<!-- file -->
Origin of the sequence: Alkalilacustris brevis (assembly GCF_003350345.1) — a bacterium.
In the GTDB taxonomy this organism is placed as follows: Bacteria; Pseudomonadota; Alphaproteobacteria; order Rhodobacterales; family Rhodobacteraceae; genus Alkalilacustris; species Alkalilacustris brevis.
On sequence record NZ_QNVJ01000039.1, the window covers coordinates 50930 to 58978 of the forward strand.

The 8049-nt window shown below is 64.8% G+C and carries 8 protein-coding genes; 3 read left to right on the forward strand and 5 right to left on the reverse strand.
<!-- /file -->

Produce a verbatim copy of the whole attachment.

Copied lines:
Origin of the sequence: Alkalilacustris brevis (assembly GCF_003350345.1) — a bacterium.
In the GTDB taxonomy this organism is placed as follows: Bacteria; Pseudomonadota; Alphaproteobacteria; order Rhodobacterales; family Rhodobacteraceae; genus Alkalilacustris; species Alkalilacustris brevis.
On sequence record NZ_QNVJ01000039.1, the window covers coordinates 50930 to 58978 of the forward strand.

The 8049-nt window shown below is 64.8% G+C and carries 8 protein-coding genes; 3 read left to right on the forward strand and 5 right to left on the reverse strand.